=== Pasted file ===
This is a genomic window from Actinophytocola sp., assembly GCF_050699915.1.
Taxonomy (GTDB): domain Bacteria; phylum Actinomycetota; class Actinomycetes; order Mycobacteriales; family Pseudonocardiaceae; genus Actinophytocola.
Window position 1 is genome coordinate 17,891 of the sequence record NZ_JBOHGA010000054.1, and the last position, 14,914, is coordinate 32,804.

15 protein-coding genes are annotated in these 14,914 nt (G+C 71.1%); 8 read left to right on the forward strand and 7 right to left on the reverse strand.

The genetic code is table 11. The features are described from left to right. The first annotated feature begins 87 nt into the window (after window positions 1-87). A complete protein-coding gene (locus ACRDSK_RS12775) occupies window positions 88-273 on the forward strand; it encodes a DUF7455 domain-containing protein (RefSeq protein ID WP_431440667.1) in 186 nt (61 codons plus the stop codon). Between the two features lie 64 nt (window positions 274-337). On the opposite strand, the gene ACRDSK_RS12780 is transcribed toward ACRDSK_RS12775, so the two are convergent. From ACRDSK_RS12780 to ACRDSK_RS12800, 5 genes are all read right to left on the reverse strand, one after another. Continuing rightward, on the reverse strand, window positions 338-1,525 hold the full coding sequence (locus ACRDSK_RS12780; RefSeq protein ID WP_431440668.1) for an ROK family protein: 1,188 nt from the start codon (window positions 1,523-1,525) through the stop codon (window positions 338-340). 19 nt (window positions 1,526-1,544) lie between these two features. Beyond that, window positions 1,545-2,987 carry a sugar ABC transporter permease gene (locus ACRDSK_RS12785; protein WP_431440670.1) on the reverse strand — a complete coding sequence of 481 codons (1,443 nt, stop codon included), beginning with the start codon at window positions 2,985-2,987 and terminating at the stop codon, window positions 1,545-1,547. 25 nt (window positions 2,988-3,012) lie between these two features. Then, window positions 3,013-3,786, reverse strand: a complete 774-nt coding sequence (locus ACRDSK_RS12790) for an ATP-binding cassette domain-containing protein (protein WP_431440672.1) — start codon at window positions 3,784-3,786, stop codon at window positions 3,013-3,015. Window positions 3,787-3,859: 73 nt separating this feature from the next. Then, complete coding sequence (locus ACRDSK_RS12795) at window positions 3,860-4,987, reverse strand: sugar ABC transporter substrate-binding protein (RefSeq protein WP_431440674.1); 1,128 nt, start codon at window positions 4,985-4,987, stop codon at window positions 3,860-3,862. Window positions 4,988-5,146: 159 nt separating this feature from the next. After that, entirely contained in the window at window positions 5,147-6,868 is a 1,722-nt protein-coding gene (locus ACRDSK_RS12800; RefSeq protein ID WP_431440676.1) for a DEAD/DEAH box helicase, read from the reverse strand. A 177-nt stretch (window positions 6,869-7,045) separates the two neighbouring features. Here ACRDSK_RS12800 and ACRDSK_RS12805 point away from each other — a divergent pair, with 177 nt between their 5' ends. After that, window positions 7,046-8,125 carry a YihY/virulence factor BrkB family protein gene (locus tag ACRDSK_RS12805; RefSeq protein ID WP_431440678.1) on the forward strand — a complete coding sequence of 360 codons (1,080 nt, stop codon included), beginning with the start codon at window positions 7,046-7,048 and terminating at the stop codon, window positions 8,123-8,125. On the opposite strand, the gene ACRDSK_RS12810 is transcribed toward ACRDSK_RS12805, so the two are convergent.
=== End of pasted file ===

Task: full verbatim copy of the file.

This is a genomic window from Actinophytocola sp., assembly GCF_050699915.1.
Taxonomy (GTDB): domain Bacteria; phylum Actinomycetota; class Actinomycetes; order Mycobacteriales; family Pseudonocardiaceae; genus Actinophytocola.
Window position 1 is genome coordinate 17,891 of the sequence record NZ_JBOHGA010000054.1, and the last position, 14,914, is coordinate 32,804.

15 protein-coding genes are annotated in these 14,914 nt (G+C 71.1%); 8 read left to right on the forward strand and 7 right to left on the reverse strand.

The genetic code is table 11. The features are described from left to right. The first annotated feature begins 87 nt into the window (after window positions 1-87). A complete protein-coding gene (locus ACRDSK_RS12775) occupies window positions 88-273 on the forward strand; it encodes a DUF7455 domain-containing protein (RefSeq protein ID WP_431440667.1) in 186 nt (61 codons plus the stop codon). Between the two features lie 64 nt (window positions 274-337). On the opposite strand, the gene ACRDSK_RS12780 is transcribed toward ACRDSK_RS12775, so the two are convergent. From ACRDSK_RS12780 to ACRDSK_RS12800, 5 genes are all read right to left on the reverse strand, one after another. Continuing rightward, on the reverse strand, window positions 338-1,525 hold the full coding sequence (locus ACRDSK_RS12780; RefSeq protein ID WP_431440668.1) for an ROK family protein: 1,188 nt from the start codon (window positions 1,523-1,525) through the stop codon (window positions 338-340). 19 nt (window positions 1,526-1,544) lie between these two features. Beyond that, window positions 1,545-2,987 carry a sugar ABC transporter permease gene (locus ACRDSK_RS12785; protein WP_431440670.1) on the reverse strand — a complete coding sequence of 481 codons (1,443 nt, stop codon included), beginning with the start codon at window positions 2,985-2,987 and terminating at the stop codon, window positions 1,545-1,547. 25 nt (window positions 2,988-3,012) lie between these two features. Then, window positions 3,013-3,786, reverse strand: a complete 774-nt coding sequence (locus ACRDSK_RS12790) for an ATP-binding cassette domain-containing protein (protein WP_431440672.1) — start codon at window positions 3,784-3,786, stop codon at window positions 3,013-3,015. Window positions 3,787-3,859: 73 nt separating this feature from the next. Then, complete coding sequence (locus ACRDSK_RS12795) at window positions 3,860-4,987, reverse strand: sugar ABC transporter substrate-binding protein (RefSeq protein WP_431440674.1); 1,128 nt, start codon at window positions 4,985-4,987, stop codon at window positions 3,860-3,862. Window positions 4,988-5,146: 159 nt separating this feature from the next. After that, entirely contained in the window at window positions 5,147-6,868 is a 1,722-nt protein-coding gene (locus ACRDSK_RS12800; RefSeq protein ID WP_431440676.1) for a DEAD/DEAH box helicase, read from the reverse strand. A 177-nt stretch (window positions 6,869-7,045) separates the two neighbouring features. Here ACRDSK_RS12800 and ACRDSK_RS12805 point away from each other — a divergent pair, with 177 nt between their 5' ends. After that, window positions 7,046-8,125 carry a YihY/virulence factor BrkB family protein gene (locus tag ACRDSK_RS12805; RefSeq protein ID WP_431440678.1) on the forward strand — a complete coding sequence of 360 codons (1,080 nt, stop codon included), beginning with the start codon at window positions 7,046-7,048 and terminating at the stop codon, window positions 8,123-8,125. On the opposite strand, the gene ACRDSK_RS12810 is transcribed toward ACRDSK_RS12805, so the two are convergent.